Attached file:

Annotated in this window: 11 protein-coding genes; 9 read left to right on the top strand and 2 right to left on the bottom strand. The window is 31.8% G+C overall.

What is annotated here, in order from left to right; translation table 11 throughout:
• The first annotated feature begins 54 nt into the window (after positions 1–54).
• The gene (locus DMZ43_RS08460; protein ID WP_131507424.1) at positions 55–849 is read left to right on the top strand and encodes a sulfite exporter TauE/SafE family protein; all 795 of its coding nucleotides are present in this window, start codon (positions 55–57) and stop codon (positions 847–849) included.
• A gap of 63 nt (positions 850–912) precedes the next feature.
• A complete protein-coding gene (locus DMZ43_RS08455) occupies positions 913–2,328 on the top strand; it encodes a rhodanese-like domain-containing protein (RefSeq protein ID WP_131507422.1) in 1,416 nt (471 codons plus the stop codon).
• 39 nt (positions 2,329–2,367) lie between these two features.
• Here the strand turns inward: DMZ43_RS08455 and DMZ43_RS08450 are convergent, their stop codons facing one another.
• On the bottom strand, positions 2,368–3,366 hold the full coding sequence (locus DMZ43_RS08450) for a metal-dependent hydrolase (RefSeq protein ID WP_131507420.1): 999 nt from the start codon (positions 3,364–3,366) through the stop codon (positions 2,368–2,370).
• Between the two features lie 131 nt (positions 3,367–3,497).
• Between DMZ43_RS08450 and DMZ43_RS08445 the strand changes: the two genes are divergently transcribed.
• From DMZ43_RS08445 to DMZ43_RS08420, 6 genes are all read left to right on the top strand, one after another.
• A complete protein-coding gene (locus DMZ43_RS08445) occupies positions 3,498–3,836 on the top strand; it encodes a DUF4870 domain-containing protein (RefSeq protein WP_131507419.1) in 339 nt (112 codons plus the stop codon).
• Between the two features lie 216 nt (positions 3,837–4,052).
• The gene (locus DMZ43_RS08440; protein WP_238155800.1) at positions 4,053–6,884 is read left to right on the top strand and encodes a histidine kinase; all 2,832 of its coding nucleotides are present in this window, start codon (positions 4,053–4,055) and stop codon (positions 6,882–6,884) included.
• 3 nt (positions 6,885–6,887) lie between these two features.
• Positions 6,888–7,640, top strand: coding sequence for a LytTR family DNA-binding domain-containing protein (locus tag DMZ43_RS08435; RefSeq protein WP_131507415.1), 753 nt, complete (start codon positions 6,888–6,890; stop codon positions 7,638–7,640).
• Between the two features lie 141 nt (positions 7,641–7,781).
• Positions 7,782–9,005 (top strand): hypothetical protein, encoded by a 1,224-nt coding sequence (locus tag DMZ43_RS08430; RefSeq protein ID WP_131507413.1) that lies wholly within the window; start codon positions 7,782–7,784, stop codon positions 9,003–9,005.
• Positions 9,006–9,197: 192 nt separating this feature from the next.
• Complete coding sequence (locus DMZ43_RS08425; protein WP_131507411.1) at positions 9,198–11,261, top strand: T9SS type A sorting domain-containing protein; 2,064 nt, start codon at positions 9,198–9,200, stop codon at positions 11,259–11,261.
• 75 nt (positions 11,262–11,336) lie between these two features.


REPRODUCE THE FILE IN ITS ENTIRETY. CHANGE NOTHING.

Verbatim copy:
Annotated in this window: 11 protein-coding genes; 9 read left to right on the top strand and 2 right to left on the bottom strand. The window is 31.8% G+C overall.

What is annotated here, in order from left to right; translation table 11 throughout:
• The first annotated feature begins 54 nt into the window (after positions 1–54).
• The gene (locus DMZ43_RS08460; protein ID WP_131507424.1) at positions 55–849 is read left to right on the top strand and encodes a sulfite exporter TauE/SafE family protein; all 795 of its coding nucleotides are present in this window, start codon (positions 55–57) and stop codon (positions 847–849) included.
• A gap of 63 nt (positions 850–912) precedes the next feature.
• A complete protein-coding gene (locus DMZ43_RS08455) occupies positions 913–2,328 on the top strand; it encodes a rhodanese-like domain-containing protein (RefSeq protein ID WP_131507422.1) in 1,416 nt (471 codons plus the stop codon).
• 39 nt (positions 2,329–2,367) lie between these two features.
• Here the strand turns inward: DMZ43_RS08455 and DMZ43_RS08450 are convergent, their stop codons facing one another.
• On the bottom strand, positions 2,368–3,366 hold the full coding sequence (locus DMZ43_RS08450) for a metal-dependent hydrolase (RefSeq protein ID WP_131507420.1): 999 nt from the start codon (positions 3,364–3,366) through the stop codon (positions 2,368–2,370).
• Between the two features lie 131 nt (positions 3,367–3,497).
• Between DMZ43_RS08450 and DMZ43_RS08445 the strand changes: the two genes are divergently transcribed.
• From DMZ43_RS08445 to DMZ43_RS08420, 6 genes are all read left to right on the top strand, one after another.
• A complete protein-coding gene (locus DMZ43_RS08445) occupies positions 3,498–3,836 on the top strand; it encodes a DUF4870 domain-containing protein (RefSeq protein WP_131507419.1) in 339 nt (112 codons plus the stop codon).
• Between the two features lie 216 nt (positions 3,837–4,052).
• The gene (locus DMZ43_RS08440; protein WP_238155800.1) at positions 4,053–6,884 is read left to right on the top strand and encodes a histidine kinase; all 2,832 of its coding nucleotides are present in this window, start codon (positions 4,053–4,055) and stop codon (positions 6,882–6,884) included.
• 3 nt (positions 6,885–6,887) lie between these two features.
• Positions 6,888–7,640, top strand: coding sequence for a LytTR family DNA-binding domain-containing protein (locus tag DMZ43_RS08435; RefSeq protein WP_131507415.1), 753 nt, complete (start codon positions 6,888–6,890; stop codon positions 7,638–7,640).
• Between the two features lie 141 nt (positions 7,641–7,781).
• Positions 7,782–9,005 (top strand): hypothetical protein, encoded by a 1,224-nt coding sequence (locus tag DMZ43_RS08430; RefSeq protein ID WP_131507413.1) that lies wholly within the window; start codon positions 7,782–7,784, stop codon positions 9,003–9,005.
• Positions 9,006–9,197: 192 nt separating this feature from the next.
• Complete coding sequence (locus DMZ43_RS08425; protein WP_131507411.1) at positions 9,198–11,261, top strand: T9SS type A sorting domain-containing protein; 2,064 nt, start codon at positions 9,198–9,200, stop codon at positions 11,259–11,261.
• 75 nt (positions 11,262–11,336) lie between these two features.